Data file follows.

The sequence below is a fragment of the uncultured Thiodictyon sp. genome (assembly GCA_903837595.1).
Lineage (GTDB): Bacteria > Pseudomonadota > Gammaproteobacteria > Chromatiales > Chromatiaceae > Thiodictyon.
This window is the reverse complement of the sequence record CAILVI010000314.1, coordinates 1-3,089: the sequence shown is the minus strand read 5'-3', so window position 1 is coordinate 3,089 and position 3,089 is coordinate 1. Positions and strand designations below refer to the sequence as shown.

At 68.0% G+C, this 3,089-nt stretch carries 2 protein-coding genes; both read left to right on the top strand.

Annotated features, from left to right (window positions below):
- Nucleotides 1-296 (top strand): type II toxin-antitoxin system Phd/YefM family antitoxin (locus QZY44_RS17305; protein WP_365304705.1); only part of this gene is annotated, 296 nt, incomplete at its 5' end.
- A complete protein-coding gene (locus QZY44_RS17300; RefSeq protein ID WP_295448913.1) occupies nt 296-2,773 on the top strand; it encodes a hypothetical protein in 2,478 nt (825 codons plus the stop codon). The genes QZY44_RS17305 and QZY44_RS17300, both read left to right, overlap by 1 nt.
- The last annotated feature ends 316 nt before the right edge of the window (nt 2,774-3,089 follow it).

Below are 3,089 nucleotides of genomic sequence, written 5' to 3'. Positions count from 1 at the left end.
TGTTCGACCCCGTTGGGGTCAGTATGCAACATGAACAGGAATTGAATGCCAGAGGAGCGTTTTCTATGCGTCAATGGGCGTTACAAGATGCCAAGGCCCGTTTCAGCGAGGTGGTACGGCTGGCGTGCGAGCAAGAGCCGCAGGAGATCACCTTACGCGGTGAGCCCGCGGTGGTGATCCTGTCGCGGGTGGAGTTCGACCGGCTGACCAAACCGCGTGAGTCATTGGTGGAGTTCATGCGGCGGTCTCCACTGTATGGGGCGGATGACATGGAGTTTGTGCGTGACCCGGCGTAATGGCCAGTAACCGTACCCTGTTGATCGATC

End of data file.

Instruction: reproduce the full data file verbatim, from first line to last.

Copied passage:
The sequence below is a fragment of the uncultured Thiodictyon sp. genome (assembly GCA_903837595.1).
Lineage (GTDB): Bacteria > Pseudomonadota > Gammaproteobacteria > Chromatiales > Chromatiaceae > Thiodictyon.
This window is the reverse complement of the sequence record CAILVI010000314.1, coordinates 1-3,089: the sequence shown is the minus strand read 5'-3', so window position 1 is coordinate 3,089 and position 3,089 is coordinate 1. Positions and strand designations below refer to the sequence as shown.

At 68.0% G+C, this 3,089-nt stretch carries 2 protein-coding genes; both read left to right on the top strand.

Annotated features, from left to right (window positions below):
- Nucleotides 1-296 (top strand): type II toxin-antitoxin system Phd/YefM family antitoxin (locus QZY44_RS17305; protein WP_365304705.1); only part of this gene is annotated, 296 nt, incomplete at its 5' end.
- A complete protein-coding gene (locus QZY44_RS17300; RefSeq protein ID WP_295448913.1) occupies nt 296-2,773 on the top strand; it encodes a hypothetical protein in 2,478 nt (825 codons plus the stop codon). The genes QZY44_RS17305 and QZY44_RS17300, both read left to right, overlap by 1 nt.
- The last annotated feature ends 316 nt before the right edge of the window (nt 2,774-3,089 follow it).

Below are 3,089 nucleotides of genomic sequence, written 5' to 3'. Positions count from 1 at the left end.
TGTTCGACCCCGTTGGGGTCAGTATGCAACATGAACAGGAATTGAATGCCAGAGGAGCGTTTTCTATGCGTCAATGGGCGTTACAAGATGCCAAGGCCCGTTTCAGCGAGGTGGTACGGCTGGCGTGCGAGCAAGAGCCGCAGGAGATCACCTTACGCGGTGAGCCCGCGGTGGTGATCCTGTCGCGGGTGGAGTTCGACCGGCTGACCAAACCGCGTGAGTCATTGGTGGAGTTCATGCGGCGGTCTCCACTGTATGGGGCGGATGACATGGAGTTTGTGCGTGACCCGGCGTAATGGCCAGTAACCGTACCCTGTTGATCGATC